Isolated Wolf-Rayet Stars and O Supergiants Identified in the Galactic Center Region via Paschen-alpha Excess

Jon Mauerhan (1), Angela Cotera (2), Hui Dong (3), Mark Morris (4), Daniel Wang (3), Susan Stolovy (1), Cornelia Lang (5)

(1) Spitzer Science Center, California Institute of Technology, Pasadena, CA, USA
(2) SETI Institute, USA
(3) University of Massachusetts, USA
(4) University of California, Los Angeles, USA
(5) University of Iowa, USA

We report the discovery of 19 hot, evolved, massive stars near the Galactic center region (GCR). These objects were selected for spectroscopy owing to their detection as strong sources of Paschen-alpha emission-line excess, following a narrowband imaging survey of the central 0.65 x 0.25 degress (l, b) around Sgr A* with the Hubble Space Telescope. Discoveries include 6 carbon-type (WC) and 5 nitrogen-type (WN) Wolf-Rayet stars, 6 O supergiants, and 2 Be supergiants. Two of the O supergiants have X-ray counterparts having properties consistent with solitary O stars and colliding-wind binaries. The infrared photometry of 17 stars is consistent with the Galactic center distance, but 2 of them are located in the foreground. Several WC stars exhibit a relatively large infrared excess, which is possibly thermal emission from hot dust. Most of the stars appear scattered throughout the GCR, with no relation to the three known massive young clusters; several others lie near the Arches and Quintuplet clusters and may have originated within one of these systems. The results of this work bring the total sample of Wolf-Rayet stars in the GCR to 88. All sources of strong P-alpha excess have been identified in the area surveyed with HST, which implies that the sample of WN stars in this region is near completion, and is dominated by late (WNL) types. The current WC sample, although probably not complete, is almost exclusively dominated by late (WCL) types. The observed Wolf-Rayet subtype distribution in the GCR is a reflection of the intrinsic rarity of early subtypes (WNE and WCE) in the inner Galaxy, an effect that is driven by metallicity.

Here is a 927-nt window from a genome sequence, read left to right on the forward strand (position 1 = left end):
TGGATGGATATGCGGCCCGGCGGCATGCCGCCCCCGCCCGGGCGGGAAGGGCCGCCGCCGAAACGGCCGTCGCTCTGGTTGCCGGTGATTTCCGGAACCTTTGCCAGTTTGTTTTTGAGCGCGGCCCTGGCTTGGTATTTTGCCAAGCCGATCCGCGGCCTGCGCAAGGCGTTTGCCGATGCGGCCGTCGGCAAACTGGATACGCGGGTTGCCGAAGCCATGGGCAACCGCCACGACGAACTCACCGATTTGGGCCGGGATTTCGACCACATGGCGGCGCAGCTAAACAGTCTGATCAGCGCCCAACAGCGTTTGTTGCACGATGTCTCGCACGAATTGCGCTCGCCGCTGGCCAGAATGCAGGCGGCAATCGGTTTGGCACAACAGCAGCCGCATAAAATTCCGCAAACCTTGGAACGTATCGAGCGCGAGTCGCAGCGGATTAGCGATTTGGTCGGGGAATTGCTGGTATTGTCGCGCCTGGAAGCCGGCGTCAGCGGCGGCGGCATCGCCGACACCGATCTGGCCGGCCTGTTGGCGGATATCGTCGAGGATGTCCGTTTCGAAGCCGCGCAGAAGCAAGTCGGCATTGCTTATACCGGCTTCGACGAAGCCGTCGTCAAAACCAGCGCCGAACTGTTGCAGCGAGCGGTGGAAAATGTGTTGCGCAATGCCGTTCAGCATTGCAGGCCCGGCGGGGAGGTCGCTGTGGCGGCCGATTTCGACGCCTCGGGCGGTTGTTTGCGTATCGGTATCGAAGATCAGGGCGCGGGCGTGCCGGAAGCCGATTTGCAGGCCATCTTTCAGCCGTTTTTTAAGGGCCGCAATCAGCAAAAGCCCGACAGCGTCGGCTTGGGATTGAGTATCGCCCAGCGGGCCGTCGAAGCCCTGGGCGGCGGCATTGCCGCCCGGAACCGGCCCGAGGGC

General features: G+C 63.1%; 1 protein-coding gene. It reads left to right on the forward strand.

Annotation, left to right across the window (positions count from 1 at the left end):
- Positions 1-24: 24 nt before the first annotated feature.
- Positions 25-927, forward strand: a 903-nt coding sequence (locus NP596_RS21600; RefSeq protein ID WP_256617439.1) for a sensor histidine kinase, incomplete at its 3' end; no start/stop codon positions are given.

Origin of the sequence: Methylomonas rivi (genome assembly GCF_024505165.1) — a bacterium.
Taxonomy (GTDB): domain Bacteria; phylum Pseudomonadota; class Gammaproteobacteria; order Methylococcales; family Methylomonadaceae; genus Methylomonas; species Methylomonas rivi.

Reference: Astrophysical Journal
Status: Manuscript has been accepted